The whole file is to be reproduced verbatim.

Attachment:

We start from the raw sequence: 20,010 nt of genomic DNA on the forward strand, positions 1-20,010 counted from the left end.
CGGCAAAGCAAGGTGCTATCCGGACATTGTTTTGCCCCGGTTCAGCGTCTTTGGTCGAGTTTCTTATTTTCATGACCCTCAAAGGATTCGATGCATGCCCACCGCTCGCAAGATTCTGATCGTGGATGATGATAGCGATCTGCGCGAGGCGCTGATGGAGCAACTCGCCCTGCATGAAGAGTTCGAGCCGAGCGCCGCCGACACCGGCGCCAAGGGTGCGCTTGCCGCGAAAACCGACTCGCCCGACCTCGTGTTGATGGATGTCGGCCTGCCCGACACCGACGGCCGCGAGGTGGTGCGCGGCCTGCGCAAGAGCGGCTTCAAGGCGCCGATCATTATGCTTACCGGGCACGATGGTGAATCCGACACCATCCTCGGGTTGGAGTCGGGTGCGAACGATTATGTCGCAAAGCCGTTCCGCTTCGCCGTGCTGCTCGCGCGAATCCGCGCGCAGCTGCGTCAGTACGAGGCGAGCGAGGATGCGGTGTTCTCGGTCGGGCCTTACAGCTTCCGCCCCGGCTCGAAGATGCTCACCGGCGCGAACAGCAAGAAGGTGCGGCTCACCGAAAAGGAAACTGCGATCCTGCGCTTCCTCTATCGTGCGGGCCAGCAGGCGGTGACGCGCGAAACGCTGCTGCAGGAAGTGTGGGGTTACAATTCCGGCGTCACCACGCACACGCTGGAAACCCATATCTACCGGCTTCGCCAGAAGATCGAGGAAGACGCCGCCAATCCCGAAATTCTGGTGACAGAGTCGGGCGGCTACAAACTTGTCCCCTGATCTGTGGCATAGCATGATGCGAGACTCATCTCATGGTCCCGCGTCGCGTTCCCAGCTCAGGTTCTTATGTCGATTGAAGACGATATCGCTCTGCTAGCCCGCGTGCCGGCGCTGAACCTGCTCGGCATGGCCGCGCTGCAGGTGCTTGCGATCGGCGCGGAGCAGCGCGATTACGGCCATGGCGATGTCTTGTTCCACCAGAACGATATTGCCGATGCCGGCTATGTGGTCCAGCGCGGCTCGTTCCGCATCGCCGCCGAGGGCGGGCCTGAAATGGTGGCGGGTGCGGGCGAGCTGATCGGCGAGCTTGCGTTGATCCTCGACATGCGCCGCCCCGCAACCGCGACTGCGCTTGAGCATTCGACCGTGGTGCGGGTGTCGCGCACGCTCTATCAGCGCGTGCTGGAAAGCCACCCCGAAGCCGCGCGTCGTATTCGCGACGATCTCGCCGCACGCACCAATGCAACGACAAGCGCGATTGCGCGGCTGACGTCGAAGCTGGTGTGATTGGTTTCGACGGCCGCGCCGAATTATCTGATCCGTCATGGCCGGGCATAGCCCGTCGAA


We start from the raw sequence: 20,010 nt of genomic DNA on the forward strand, positions 1-20,010 counted from the left end.
CGGCAAAGCAAGGTGCTATCCGGACATTGTTTTGCCCCGGTTCAGCGTCTTTGGTCGAGTTTCTTATTTTCATGACCCTCAAAGGATTCGATGCATGCCCACCGCTCGCAAGATTCTGATCGTGGATGATGATAGCGATCTGCGCGAGGCGCTGATGGAGCAACTCGCCCTGCATGAAGAGTTCGAGCCGAGCGCCGCCGACACCGGCGCCAAGGGTGCGCTTGCCGCGAAAACCGACTCGCCCGACCTCGTGTTGATGGATGTCGGCCTGCCCGACACCGACGGCCGCGAGGTGGTGCGCGGCCTGCGCAAGAGCGGCTTCAAGGCGCCGATCATTATGCTTACCGGGCACGATGGTGAATCCGACACCATCCTCGGGTTGGAGTCGGGTGCGAACGATTATGTCGCAAAGCCGTTCCGCTTCGCCGTGCTGCTCGCGCGAATCCGCGCGCAGCTGCGTCAGTACGAGGCGAGCGAGGATGCGGTGTTCTCGGTCGGGCCTTACAGCTTCCGCCCCGGCTCGAAGATGCTCACCGGCGCGAACAGCAAGAAGGTGCGGCTCACCGAAAAGGAAACTGCGATCCTGCGCTTCCTCTATCGTGCGGGCCAGCAGGCGGTGACGCGCGAAACGCTGCTGCAGGAAGTGTGGGGTTACAATTCCGGCGTCACCACGCACACGCTGGAAACCCATATCTACCGGCTTCGCCAGAAGATCGAGGAAGACGCCGCCAATCCCGAAATTCTGGTGACAGAGTCGGGCGGCTACAAACTTGTCCCCTGATCTGTGGCATAGCATGATGCGAGACTCATCTCATGGTCCCGCGTCGCGTTCCCAGCTCAGGTTCTTATGTCGATTGAAGACGATATCGCTCTGCTAGCCCGCGTGCCGGCGCTGAACCTGCTCGGCATGGCCGCGCTGCAGGTGCTTGCGATCGGCGCGGAGCAGCGCGATTACGGCCATGGCGATGTCTTGTTCCACCAGAACGATATTGCCGATGCCGGCTATGTGGTCCAGCGCGGCTCGTTCCGCATCGCCGCCGAGGGCGGGCCTGAAATGGTGGCGGGTGCGGGCGAGCTGATCGGCGAGCTTGCGTTGATCCTCGACATGCGCCGCCCCGCAACCGCGACTGCGCTTGAGCATTCGACCGTGGTGCGGGTGTCGCGCACGCTCTATCAGCGCGTGCTGGAAAGCCACCCCGAAGCCGCGCGTCGTATTCGCGACGATCTCGCCGCACGCACCAATGCAACGACAAGCGCGATTGCGCGGCTGACGTCGAAGCTGGTGTGATTGGTTTCGACGGCCGCGCCGAATTATCTGATCCGTCATGGCCGGGCATAGCCCGTCGAA